Teenagers Lydia Ko and Jaye Marie Green advanced to the 36-hole final in the U.S. Women’s Amateur, winning semifinal matches in wet and windy conditions Saturday at The Country Club in Cleveland.
The 15-year-old Ko, the South Korean-born New Zealander who tops the world amateur rankings, beat Thailand’s Ariya Jutanugarn, 3 and 1.
“Getting to the final feels really good,” Ko said. “My putts were rolling today, which really helps the confidence. This is amazing to beat such a great player.”
The 18-year-old Green, from Boca Raton, Fla., edged Canada’s Nicole Zhang, 2-up.
“Just knowing I’m still in the running to be the United States champion gives me the chills,” Green said.
At 15 years, 3 months, 18 days, Ko is the second-youngest finalist in Women’s Amateur history, and could become the second-youngest champion. Both records are held by Kimberly Kim, who was 14 years, 11 months, 21 days when she won the 2006 tournament. Ko won the New South Wales Open in January in Australia at 14 to become the youngest player to win a professional tour event.
Ko chipped in from 45 feet on the 15th for a birdie to halve the hole. At the 450-yard, par-5 16th, Ko hit the green in two shots and two-putted for another birdie to again go 2 up.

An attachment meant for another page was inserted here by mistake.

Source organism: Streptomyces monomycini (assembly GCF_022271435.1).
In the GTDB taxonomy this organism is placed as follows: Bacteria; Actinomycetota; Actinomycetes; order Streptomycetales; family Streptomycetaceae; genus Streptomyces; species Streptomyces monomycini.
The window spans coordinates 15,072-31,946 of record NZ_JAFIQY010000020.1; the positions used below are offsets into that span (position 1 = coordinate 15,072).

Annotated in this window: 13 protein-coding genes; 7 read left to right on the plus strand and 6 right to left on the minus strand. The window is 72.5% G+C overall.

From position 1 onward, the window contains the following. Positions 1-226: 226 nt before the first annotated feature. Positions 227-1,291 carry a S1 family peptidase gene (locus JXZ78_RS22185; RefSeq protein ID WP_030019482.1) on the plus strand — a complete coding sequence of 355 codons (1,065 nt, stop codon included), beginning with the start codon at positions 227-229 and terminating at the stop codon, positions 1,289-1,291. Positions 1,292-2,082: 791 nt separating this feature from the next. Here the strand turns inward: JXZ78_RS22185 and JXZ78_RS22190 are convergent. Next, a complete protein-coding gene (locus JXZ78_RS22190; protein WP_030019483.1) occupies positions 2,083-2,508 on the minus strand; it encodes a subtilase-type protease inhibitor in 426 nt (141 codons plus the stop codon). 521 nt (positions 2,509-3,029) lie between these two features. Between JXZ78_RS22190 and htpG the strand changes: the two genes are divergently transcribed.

The deciding birdie came at the 17th, where Jutanugarn conceded Ko’s birdie putt.
For the lead groups, today’s final round of the Jamie Farr Toledo Classic will be just like a friendly round back home in South Korea.
Oh, and give the winner a check for $195,000.
South Koreans Jiyai Shin, Kim, So Yeon Ryu and Hee Kyung Seo dominated the leaderboard, sharing the top spot at 11-under 202 through the third round in Sylvania, Ohio.
Two more South Koreans, Inbee Park (69) and second-round leader Chella Choi (70), were a shot back along with Japan’s Mika Miyazato (69).
Call them the Seoul sisters.
“It will be really exciting Sunday,” said Kim, who will be chasing her fourth career LPGA Tour victory. “These are players that I grew up with. I know them personally and I know their family issues and all that. So, even though we’re playing in the U.S., having them around I feel much more at home.”